Whitsett’s administrator has proposed a spending plan for the new fiscal year that envisions nearly $178,000 in outlays from the town’s general fund without recourse to either a tax increase or an allocation of savings to make ends meet.
The recommended budget, which the municipality’s administrator Ken Jacobs unveiled to Whitsett’s town council on Tuesday, ultimately relies on existing taxes and fees to cover most of its $177,950 in expenditures. Property taxes alone are expected to raise some $93,000 of the town’s revenues in the new fiscal year. The budget also counts on sales taxes to generate another $30,000, utility franchises to bring in $29,500, and investment earnings to reap an additional $16,000.
In his presentation to council, Jacobs acknowledged that the proposed budget’s revenues are more optimistic than they were a year earlier, when the cities and towns across North Carolina scaled back their projected receipts due to fears about the financial impact of the coronavirus pandemic. Jacobs conceded that these concerns have since proven largely unfounded.
“I be really honest with you,” he told the town’s decision makers on Tuesday, “I don’t see a whole lot of difference in revenue since COVID.”
Concerns about the pandemic’s effect on the town’s revenues nevertheless convinced Whitsett’s leaders to pencil in a large chunk of the town’s savings to balance their current annual budget – money that, in the end, the town never needed to use. The council also decided to forgo a number of expenditures in light of its initial anxiety about the current year’s revenues.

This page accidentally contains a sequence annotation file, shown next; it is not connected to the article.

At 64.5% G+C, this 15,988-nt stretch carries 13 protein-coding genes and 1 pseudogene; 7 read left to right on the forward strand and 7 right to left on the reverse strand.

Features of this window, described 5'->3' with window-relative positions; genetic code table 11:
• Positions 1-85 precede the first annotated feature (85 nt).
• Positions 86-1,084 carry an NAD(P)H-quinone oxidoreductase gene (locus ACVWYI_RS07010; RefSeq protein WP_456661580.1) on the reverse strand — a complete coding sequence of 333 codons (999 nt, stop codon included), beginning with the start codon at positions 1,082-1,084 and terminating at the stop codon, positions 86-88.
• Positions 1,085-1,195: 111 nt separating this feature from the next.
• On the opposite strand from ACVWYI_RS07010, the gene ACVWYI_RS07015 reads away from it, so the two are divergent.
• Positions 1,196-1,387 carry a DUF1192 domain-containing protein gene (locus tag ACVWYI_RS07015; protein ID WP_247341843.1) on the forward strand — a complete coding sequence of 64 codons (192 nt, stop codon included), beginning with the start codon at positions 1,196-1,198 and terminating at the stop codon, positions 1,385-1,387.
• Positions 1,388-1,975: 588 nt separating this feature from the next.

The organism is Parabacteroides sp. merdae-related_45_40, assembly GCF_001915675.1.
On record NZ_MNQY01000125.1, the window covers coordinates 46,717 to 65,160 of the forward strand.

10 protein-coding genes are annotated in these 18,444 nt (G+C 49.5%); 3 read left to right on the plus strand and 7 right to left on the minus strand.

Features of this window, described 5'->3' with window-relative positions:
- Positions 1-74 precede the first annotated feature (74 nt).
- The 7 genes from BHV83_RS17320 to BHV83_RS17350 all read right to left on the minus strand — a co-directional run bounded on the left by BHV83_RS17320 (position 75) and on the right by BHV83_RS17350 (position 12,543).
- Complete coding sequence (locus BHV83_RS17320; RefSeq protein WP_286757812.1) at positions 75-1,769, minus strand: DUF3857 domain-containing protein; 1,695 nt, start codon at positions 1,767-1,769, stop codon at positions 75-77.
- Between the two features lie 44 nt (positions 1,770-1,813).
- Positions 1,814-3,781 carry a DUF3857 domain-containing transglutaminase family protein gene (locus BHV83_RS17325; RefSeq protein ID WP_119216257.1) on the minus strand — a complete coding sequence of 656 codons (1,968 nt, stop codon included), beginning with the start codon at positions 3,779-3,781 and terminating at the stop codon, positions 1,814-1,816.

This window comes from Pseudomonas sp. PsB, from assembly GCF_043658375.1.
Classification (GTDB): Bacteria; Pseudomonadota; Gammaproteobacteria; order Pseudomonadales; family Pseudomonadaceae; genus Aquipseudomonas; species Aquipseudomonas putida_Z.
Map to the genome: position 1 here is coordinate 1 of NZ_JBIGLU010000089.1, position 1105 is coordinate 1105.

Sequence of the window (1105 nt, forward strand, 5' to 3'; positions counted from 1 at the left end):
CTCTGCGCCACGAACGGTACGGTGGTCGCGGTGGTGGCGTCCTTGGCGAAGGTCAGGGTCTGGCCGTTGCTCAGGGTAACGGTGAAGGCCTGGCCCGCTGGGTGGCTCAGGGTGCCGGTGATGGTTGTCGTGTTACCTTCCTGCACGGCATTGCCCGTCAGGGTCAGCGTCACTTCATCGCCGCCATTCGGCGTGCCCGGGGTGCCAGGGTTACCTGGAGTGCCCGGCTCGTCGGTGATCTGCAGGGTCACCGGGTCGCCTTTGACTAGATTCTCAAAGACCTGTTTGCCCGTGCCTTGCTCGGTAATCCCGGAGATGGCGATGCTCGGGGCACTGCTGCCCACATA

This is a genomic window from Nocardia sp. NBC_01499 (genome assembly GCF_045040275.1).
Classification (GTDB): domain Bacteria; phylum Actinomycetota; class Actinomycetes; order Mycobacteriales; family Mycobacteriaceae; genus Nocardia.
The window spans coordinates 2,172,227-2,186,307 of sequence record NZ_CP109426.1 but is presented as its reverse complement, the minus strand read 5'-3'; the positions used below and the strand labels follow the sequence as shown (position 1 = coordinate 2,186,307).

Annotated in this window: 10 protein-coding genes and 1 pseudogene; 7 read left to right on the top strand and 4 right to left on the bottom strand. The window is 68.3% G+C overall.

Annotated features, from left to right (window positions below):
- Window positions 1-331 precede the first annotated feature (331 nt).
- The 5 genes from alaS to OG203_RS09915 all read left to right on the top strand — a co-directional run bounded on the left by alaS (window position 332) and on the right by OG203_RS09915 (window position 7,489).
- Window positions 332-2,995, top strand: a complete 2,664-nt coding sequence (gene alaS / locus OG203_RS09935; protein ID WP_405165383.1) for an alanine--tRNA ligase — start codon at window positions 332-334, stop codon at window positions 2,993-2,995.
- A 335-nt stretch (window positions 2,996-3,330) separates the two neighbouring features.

Whitsett’s town clerk Jo Hesson informed the council that the proposed budget’s outlays are only about $7,000 higher than the current year’s figures. These expenditures include some $64,030 – roughly two thirds of which is earmarked for the wages of the town clerk, the town administrator, and a part-time assistant. The budget also sets aside $8,860 for expenses related to the town’s finances, $34,040 for the upkeep and maintenance of Whitsett’s historic town hall and its grounds, and $62,000 for curbside trash and recycling collection, which the town provides free of charge to each of its households.
In addition to the general fund’s proposed budget, the council also received a spending plan for the town’s water system, whose $21,100 in outlays are expected to be floated almost entirely by the monthly fees that the system’s customers pay.
One oft-bemoaned item that didn’t merit much consternation on Tuesday was the maintenance of a municipal ballfield that’s located next to Whitsett’s town hall. Jacobs told the council that he hasn’t had much issue with the field’s upkeep since earlier this spring when Gibsonville’s recreation department began to use the site per an agreement that the two municipalities had brokered before the arrival of the coronavirus pandemic.
Whitsett’s administrator nevertheless noted that the parking area next to the ballfield has proven inadequate for the youth softball league which has taken the field under Gibsonville’s auspices. In fact, there was nary a space to be found before Tuesday’s council meeting, which apparently coincided with the municipal ball league’s first game of the season.
“I’m going to have to get a hold Mike [Dupree] with Gibsonville]’s recreation and parks department],” Jacobs went on to add. “We’ve got to do something with parking – this crap with parking on the side of the road has got to cease.”